Constantin Brancusi, Bird in Space - the case of Steichen vs. The United States
A heated conflict over the question ‘What is art’ occurred in the early decades of the 20th century between modernism and more traditional figurative art … In American law, there is no customs duty payable on original works of art as long as their value is declared on entering the country. The American photographer Edward Steichen had purchased Brancusi’s work and had declared it at customs; but he was charged $600 in tax on the grounds that the work was not art.
Witnesses for the United States claimed that the ‘Bird’ was not art because it did not resemble the appearance of a bird … It was a misuse of sculpture, an ornithologist said. Steichen testified that ‘Bird’ suggested flight and appealed to the imagination. he said it had form and balance, as well as harmonious proportions, all of which made it a work of art. He pointed out that the difference between a mechanic and an artist lay in the concept; a mechanic could not conceive the work as an artist would.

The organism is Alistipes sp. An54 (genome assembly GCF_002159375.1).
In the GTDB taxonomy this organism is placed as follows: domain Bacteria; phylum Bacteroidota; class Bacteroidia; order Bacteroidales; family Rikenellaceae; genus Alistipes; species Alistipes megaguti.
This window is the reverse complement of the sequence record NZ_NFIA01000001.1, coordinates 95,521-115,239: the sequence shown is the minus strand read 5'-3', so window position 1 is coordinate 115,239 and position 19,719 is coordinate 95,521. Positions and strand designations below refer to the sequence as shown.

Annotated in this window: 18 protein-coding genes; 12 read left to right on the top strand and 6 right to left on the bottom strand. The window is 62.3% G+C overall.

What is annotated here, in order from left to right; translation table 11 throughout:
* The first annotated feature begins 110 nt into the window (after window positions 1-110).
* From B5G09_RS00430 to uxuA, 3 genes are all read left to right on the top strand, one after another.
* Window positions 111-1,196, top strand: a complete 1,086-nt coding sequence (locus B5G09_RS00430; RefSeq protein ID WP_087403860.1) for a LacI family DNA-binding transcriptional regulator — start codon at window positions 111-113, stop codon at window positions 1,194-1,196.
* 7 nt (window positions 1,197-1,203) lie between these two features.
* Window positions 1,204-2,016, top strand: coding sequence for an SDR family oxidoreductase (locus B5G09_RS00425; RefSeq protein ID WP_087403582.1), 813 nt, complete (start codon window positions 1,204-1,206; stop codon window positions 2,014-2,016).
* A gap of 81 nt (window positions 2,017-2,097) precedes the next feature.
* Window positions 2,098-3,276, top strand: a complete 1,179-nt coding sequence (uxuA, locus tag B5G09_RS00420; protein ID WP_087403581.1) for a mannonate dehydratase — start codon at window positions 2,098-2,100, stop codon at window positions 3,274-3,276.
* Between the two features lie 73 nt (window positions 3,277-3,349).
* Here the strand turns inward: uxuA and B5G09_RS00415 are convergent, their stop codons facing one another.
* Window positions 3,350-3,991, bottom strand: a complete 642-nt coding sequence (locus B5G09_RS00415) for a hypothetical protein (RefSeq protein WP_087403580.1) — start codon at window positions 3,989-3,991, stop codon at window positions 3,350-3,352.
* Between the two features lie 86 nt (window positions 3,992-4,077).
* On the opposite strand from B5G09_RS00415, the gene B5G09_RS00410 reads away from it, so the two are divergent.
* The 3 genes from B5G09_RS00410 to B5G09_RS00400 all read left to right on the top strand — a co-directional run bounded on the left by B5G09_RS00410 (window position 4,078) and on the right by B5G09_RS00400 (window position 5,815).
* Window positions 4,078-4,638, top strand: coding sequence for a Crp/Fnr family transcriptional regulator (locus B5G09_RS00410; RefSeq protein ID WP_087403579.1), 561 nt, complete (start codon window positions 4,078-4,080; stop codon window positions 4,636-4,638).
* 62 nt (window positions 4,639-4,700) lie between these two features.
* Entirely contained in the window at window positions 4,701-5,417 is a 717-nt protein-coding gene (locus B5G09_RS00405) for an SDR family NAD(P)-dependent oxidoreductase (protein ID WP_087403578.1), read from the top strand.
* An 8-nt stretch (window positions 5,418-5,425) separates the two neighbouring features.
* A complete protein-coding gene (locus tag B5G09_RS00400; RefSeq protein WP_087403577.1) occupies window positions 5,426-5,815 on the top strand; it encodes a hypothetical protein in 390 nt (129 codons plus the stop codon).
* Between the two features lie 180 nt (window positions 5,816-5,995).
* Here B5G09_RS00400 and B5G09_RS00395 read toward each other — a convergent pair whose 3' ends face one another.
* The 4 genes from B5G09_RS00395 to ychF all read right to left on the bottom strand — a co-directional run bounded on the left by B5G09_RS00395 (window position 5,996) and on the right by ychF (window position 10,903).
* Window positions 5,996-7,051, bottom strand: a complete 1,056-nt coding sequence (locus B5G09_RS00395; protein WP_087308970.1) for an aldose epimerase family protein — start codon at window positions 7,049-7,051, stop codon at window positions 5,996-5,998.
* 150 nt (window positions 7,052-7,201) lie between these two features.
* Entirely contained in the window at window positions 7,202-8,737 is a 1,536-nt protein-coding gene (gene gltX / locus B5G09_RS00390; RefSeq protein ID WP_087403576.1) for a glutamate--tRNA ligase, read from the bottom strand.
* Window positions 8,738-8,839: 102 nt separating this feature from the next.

The judge ruled in favour of Steichen, declaring that Brancusi’s sculpture was indeed beautiful, and concluded one had to take into account new trends in art … ‘The Bird’ was now legally a work of art. - Laurie Schneider Adams